Recent amendments to the Investment Law “protect corruption” and infringe on the ability of the courts to carry out their duties, the Egyptian Centre for Economic and Social Rights said in a Tuesday statement.
The ECESR announced Sunday it had received a permit from the Administrative Court to challenge the constitutionality of amendments to the Investment Law, approved on 22 April by interim President Adly Mansour, which would effectively prohibit the challenging of contracts between the state and investors.
In its Tuesday statement, the centre called the amendments “one of the worst new laws for wasting public funds and [eroding] the rights of the state”.
In any democratic government, the ECESR said, the judicial system must be able to carry out its role effectively. “Judicial oversight [of the rest of the government] does not exist unless… the right to litigation [against government decisions] is ensured,” the statement read. Inability to litigate “limits the oversight role” of the judiciary in the process of legislation, it said.
The ECESR cautioned that the law enables future contracts that waste state assets and the country’s natural wealth , which belongs to Egypt’s citizens.
One of the most commonly cited justifications by successive Egyptian governments for the law is that allowing domestic litigation against contracts would “increase the number of cases heard internationally against Egypt”.
While the ECESR acknowledged that Egypt is one of the four most-sued countries internationally, it asserted that “the solution certainly does not lie in the closure of the local litigation against corruption”.
At fault for such cases, it said, was the government’s continued engagement in bilateral agreements whose terms leave them vulnerable to such litigation, while at the same time allowing “domestic legislation to reconcile with corruption and [abolishing] provisions in the judiciary which aim to expose corruption in privatisation cases and land sales”.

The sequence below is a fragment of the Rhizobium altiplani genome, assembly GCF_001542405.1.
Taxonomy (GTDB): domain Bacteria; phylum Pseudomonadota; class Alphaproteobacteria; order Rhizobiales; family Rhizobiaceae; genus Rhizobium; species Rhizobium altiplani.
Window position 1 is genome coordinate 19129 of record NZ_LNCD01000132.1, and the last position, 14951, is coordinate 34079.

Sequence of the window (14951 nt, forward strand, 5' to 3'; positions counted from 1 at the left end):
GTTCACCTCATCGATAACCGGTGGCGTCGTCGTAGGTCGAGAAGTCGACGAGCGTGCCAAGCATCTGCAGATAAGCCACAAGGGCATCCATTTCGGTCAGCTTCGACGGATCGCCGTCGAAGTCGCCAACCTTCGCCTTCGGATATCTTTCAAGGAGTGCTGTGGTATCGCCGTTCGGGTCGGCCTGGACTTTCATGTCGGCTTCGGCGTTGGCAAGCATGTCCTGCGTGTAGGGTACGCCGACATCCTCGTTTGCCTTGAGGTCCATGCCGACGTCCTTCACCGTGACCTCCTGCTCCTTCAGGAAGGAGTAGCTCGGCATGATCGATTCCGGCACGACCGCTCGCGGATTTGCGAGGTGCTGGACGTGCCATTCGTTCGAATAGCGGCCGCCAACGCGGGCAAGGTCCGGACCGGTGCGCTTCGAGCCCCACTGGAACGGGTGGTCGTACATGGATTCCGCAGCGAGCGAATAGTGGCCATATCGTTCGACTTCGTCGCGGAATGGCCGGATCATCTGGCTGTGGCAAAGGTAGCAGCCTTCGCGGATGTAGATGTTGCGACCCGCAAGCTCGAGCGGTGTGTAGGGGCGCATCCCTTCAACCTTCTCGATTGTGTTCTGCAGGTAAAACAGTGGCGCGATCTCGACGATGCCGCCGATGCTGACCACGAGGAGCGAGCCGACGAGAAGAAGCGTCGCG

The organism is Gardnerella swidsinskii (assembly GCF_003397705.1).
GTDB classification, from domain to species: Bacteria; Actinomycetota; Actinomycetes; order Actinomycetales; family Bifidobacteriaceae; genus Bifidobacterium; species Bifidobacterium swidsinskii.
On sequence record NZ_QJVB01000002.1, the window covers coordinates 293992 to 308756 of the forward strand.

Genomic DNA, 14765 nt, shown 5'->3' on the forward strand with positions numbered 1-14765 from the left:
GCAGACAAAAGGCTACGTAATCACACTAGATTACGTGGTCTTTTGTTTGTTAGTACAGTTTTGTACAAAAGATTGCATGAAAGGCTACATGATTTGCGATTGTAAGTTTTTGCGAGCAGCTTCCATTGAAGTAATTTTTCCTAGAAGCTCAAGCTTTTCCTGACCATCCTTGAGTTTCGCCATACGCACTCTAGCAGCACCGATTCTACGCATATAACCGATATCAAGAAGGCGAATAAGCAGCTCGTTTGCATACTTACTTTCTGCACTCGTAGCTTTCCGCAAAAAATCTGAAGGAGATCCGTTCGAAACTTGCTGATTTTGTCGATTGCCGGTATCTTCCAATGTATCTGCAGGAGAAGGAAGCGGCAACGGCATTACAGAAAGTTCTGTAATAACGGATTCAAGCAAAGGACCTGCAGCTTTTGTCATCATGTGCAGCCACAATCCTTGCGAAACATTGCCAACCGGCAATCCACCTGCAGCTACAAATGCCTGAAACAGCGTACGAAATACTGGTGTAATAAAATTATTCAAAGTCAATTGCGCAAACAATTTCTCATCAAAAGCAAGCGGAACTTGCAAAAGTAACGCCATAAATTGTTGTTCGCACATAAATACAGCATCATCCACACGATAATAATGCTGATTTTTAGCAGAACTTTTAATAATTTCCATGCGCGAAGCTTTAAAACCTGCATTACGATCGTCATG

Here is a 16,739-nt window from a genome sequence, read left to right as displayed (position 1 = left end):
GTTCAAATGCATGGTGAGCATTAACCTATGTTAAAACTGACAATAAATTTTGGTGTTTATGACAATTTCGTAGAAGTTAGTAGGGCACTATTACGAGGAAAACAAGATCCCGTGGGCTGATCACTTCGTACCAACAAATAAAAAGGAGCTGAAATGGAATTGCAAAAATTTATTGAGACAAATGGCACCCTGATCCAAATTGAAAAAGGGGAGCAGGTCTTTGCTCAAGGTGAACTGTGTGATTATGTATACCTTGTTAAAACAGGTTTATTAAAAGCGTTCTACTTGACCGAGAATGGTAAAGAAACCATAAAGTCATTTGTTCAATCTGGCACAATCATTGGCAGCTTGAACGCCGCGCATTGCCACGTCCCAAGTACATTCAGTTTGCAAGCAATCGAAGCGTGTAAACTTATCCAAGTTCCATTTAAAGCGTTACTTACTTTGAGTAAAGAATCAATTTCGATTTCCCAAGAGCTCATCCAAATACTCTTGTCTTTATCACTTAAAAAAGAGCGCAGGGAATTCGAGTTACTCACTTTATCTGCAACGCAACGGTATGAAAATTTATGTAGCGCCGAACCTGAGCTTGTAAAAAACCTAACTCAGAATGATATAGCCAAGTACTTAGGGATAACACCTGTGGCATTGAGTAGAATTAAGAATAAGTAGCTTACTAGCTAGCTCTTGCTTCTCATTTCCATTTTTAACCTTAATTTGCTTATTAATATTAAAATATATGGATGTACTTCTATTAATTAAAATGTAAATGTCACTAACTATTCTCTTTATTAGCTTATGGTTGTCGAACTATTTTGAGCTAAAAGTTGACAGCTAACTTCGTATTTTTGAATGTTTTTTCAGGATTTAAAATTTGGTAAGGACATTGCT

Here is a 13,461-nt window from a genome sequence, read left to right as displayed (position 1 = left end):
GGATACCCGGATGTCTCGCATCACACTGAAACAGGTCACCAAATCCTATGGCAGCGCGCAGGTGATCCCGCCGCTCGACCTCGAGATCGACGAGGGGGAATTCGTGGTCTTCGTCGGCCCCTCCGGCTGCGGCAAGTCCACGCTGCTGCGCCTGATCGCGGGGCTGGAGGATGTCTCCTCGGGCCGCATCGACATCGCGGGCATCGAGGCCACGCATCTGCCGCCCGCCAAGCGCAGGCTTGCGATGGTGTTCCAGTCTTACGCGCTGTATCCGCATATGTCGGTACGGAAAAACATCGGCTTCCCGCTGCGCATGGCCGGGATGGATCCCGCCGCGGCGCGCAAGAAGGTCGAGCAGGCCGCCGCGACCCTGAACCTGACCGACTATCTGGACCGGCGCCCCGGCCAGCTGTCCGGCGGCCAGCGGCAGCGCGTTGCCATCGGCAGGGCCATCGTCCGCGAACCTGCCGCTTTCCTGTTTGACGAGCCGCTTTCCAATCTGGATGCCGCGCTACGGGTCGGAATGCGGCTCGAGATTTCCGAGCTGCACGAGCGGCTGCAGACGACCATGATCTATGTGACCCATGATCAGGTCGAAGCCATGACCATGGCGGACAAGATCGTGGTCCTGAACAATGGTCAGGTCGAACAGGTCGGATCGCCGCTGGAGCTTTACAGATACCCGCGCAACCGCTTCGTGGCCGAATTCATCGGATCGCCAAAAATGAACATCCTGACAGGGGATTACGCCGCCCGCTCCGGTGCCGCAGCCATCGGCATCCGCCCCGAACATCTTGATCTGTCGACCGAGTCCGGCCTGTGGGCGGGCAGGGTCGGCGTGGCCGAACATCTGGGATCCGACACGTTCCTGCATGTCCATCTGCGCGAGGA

Meanwhile, the ECESR also heavily criticised the government’s argument that the law is “necessary to promote a reassuring investment climate” and that “challenging the provisions have harmed the reputation and integrity of state bodies”. Such claims, the ECESR said, are based on “no acceptable logic”.
The ECESR also stated that the amendments are part of “a package of legislation taken hastily in a few months by the two [transitional] governments… to achieve secure transmission of power to the President and the Parliament elected enjoy real legitimacy”.
“The common factor leading to this legislation and procedures is that they reflect a clear bias by the transitional authority based on the interests of businessmen and investors” at the expense of “the erosion of the powers and functions of the judiciary”, the centre said.
The ECESR concluded by calling on the president “in his capacity as judge and man of the law” to recognise the “difficult situation” the law creates and to cease its implementation.
Leading up to the granting of its right to appeal the law, the ECESR had sent a memorandum to the Administrative Court, basing it on previous rulings made by the Constitutional Court and the Supreme Administrative Court. The previous ruling denied the state the right to issue such laws which defy “transparency and can directly lead to corruption”.
Since the 2011 uprising, Egyptian courts have issued around 11 rulings that ordered the state to reverse privatisation deals signed by former president Hosni Mubarak, one of the most famous being the renationalisation of Omar Effendi from Saudi investors.